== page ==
“Puff” is a success amongst college students – Liberation

The François-Villon College in Paris hosted a workshop on raising awareness of the risks of using a new disposable electronic cigarette. Especially popular on playgrounds, it is not without danger.

In the middle of the playground, below the yard, a table with several leaflets standing side by side: “Screening”, “First time”, “Screen = Danger”, “Tobacco: I would love for him to stop.” A dozen curious students rush there: some embarrassed take a few copies each, while speakers give them a well-rehearsed speech. “Do you know why we’re here?” Nod negatively.

It was at the François-Villon College, classified as REP + (Priority Education Network), in the 14th Paris Arrondissement, that a meeting on “poof” was held on Tuesday morning. It was led by Jean-Michel Gras, a tobacco specialist and member of the Ile-de-France Committee on Respiratory Diseases, and Adji Dramé, a speaker for the city’s health workshops.

The latter are “A tool of city policy to stimulate prevention and actions to promote health in workers’ settlements,” explains Anne-Claire Boux, deputy mayor of Paris in charge of the working-class districts, present at the meeting. Our goal is to identify and respond to health needs: the approach is to “reach” vulnerable groups. Here the faculty alerted us to the large number of students using puffs.

600 breaths

“What’s a poof?” asks Adji Dramé. “Nicotine-free disposable electronic cigarette”, corresponds tit for tat Mehdi (1), on the sixth. For 8 to 12 euros, these latest-generation vaps contain about 600 breaths of fruit flavors – the equivalent of two boxes of classic cigarettes. While their sale to minors is prohibited, “Students, however, are the main consumers,” explains the tobacco specialist. And if there are many disposable cigarettes without nicotine, that is not the case for most of them, which contain between 0.9% and 2%.

“In the beginning, the electronic cigarette was a must help smokers quit smokingit was less evil, explains the doctor. Today, young people are starting to smoke with a pouf. The risk is that adolescents who have never touched a cigarette develop an addiction, get used to inhaling smoke, but also to gesture.

So, one password: “not to do”, a formula repeated by speakers, who use all their diplomacy to get students to understand the risk of puff: “Nicotine or not, inhaled smoke is extremely dangerous,” warns Adji Dramé. It contains a large number of chemicals and potentially toxic products.

Teenagers in the spotlight

“Puff explicitly targets this audience of young people, even very young people.” takes care of Jean-Michel Gras. It is a mistake of thoughtful marketing and increased promotion on social networks. TikTok, Snapchat, Instagram… All means are good for attracting hyperconnected high school students. Few people in the yard have a smartphone that doesn’t stick out of their pocket. And then, the flavors of cotton candy, red fruit, marshmallow … “regressive, reminiscent of those from confectionery”, says Vincent Germain, assistant for safety prevention. Not to mention the disposable device, which is easier to hide from parents. “A little invisible, not filmed,” laughs Leo, “puffeur” in the fifth.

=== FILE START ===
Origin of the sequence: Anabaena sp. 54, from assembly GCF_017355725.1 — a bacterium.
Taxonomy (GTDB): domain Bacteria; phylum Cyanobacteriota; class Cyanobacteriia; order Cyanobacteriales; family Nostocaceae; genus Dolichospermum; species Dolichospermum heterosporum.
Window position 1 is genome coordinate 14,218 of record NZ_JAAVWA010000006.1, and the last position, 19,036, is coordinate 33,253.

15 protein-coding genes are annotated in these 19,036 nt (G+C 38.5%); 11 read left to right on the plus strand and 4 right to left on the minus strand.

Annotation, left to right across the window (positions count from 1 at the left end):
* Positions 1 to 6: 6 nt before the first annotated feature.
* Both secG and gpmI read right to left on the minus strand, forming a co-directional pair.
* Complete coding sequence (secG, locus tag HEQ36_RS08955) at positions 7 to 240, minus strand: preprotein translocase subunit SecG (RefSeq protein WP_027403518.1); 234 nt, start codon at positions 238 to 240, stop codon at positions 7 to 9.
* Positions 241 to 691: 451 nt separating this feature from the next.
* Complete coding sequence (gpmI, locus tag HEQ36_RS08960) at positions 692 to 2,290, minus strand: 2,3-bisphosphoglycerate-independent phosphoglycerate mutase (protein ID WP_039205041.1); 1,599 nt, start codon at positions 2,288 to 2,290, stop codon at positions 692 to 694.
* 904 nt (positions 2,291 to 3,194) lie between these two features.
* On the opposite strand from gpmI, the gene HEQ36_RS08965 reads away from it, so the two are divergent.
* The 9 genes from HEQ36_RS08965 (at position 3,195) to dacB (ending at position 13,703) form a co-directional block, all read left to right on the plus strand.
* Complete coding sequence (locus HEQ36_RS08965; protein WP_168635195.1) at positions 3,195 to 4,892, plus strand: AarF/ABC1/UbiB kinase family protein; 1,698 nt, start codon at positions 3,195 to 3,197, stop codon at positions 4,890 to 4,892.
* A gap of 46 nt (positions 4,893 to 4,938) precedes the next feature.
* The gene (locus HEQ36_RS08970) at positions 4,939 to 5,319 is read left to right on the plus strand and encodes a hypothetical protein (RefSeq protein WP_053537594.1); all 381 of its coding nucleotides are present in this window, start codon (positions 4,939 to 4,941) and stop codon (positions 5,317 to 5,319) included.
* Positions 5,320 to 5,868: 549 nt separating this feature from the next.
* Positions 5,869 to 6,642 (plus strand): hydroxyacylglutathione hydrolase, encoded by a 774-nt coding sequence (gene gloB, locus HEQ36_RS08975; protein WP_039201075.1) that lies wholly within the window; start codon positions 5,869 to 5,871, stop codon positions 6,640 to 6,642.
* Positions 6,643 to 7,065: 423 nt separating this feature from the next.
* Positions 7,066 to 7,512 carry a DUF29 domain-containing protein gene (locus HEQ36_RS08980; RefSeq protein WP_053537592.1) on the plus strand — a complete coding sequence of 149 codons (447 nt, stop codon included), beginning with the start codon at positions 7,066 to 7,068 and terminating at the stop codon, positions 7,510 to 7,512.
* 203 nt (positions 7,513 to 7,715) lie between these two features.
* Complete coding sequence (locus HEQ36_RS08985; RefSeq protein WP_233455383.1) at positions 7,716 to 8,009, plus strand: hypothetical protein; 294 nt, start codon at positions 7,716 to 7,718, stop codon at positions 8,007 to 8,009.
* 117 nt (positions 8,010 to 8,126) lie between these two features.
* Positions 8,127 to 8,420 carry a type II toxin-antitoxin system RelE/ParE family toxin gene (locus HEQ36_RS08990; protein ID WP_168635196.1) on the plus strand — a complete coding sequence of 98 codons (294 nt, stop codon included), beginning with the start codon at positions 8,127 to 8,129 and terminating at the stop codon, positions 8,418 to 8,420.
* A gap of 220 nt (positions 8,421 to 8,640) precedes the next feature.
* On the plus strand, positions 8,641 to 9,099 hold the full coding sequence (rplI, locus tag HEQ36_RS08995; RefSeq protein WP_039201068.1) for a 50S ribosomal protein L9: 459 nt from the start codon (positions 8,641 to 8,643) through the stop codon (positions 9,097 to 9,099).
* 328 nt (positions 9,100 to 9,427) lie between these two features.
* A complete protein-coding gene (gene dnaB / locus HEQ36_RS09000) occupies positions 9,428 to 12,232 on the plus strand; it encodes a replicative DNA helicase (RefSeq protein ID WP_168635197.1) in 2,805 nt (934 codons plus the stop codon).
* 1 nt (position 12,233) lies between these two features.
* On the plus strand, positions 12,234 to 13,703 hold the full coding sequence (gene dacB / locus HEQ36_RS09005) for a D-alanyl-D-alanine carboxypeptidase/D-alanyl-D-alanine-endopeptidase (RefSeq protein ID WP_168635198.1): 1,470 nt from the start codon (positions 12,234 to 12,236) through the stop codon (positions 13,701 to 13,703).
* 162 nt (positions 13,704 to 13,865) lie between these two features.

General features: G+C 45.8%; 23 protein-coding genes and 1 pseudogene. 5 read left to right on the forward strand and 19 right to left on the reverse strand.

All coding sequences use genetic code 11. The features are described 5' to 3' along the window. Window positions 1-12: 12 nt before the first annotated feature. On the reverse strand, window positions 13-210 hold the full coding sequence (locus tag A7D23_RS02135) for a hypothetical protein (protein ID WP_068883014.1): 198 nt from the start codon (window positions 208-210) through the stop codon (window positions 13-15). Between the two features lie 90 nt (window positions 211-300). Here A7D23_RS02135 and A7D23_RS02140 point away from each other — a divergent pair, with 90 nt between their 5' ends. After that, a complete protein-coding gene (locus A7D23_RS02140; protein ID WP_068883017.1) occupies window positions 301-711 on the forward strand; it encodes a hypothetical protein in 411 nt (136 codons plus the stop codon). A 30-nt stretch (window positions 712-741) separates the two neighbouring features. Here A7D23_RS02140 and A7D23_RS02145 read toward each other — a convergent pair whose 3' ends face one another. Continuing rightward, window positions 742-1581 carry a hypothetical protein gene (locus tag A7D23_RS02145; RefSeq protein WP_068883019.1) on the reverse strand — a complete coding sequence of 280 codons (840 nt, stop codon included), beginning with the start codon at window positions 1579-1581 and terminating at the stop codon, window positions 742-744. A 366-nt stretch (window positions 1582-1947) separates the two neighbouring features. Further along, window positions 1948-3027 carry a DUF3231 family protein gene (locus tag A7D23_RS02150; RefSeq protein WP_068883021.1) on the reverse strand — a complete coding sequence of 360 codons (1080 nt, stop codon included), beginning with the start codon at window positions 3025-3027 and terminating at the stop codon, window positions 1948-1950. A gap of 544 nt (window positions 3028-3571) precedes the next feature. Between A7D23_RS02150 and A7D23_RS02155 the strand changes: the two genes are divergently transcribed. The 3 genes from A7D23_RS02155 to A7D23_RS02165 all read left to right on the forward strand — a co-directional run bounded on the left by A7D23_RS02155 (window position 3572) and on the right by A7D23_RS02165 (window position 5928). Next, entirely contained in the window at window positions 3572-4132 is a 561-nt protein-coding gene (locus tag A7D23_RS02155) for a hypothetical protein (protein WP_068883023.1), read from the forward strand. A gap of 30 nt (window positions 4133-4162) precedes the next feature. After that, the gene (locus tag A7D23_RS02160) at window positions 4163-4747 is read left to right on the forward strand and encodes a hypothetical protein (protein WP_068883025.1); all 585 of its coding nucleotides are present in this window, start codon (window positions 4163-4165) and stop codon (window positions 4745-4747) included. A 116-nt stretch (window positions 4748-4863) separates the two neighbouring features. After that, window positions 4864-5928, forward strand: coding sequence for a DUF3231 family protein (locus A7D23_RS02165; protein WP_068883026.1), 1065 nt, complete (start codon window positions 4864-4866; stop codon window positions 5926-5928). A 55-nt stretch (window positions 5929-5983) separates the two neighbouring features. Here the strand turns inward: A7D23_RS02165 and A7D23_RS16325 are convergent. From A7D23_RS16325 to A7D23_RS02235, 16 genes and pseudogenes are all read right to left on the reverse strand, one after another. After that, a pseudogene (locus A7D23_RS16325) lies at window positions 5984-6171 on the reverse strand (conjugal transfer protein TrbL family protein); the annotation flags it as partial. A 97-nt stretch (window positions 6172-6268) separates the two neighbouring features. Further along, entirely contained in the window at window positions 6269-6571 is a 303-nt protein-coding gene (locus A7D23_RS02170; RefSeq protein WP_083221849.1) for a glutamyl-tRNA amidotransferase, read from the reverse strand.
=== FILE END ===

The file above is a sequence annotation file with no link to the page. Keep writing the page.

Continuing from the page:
“I’ve been using one for several months, confides, Gladys, sixth. I tried cigarettes once, but I didn’t like it, I coughed a lot. It tastes good there and then all my girls have it. ” The reasons for this success? “Playful, recreational side, fashion effect, and also less vigilance on the part of parents”, sorry Vincent Germain.

Available on Gifi

Like all electronic cigarettes, these puffs are strictly forbidden for minors. However, his followers do not hide that it is easy for them. “Just cross the street: they sell two shops across the street from college, they never ask us how old we are,” says Chloé, in the fourth. “I tried to buy once, but I couldn’t, so I contacted my Instagram account,” details of one of his comrades. “Even one sixth grader told me she could get it from Gifi,” Vincent Germain is sad.

This ease of obtaining poufs contributes to the impression that its use is not harmful. “If that were the case, we wouldn’t be able to buy it so easily,” Chloe abounds. The phenomenon that caused Vincent Germain to report tobacco shops to the police a few weeks ago. No news since then.

But if some volume presents as a “toy”, teenagers, however, know that it is not a subject like others. Behind the yard, a group of young people inhale a couple of rays before quickly hiding it in their pocket. “We are not deceived,” Vincent Germain tells me. We see them with fluff in the hallways, in the toilets or at the exit. And these are young people who came to tell us about it because they were worried. And for good reason.

(1) The names have been changed.

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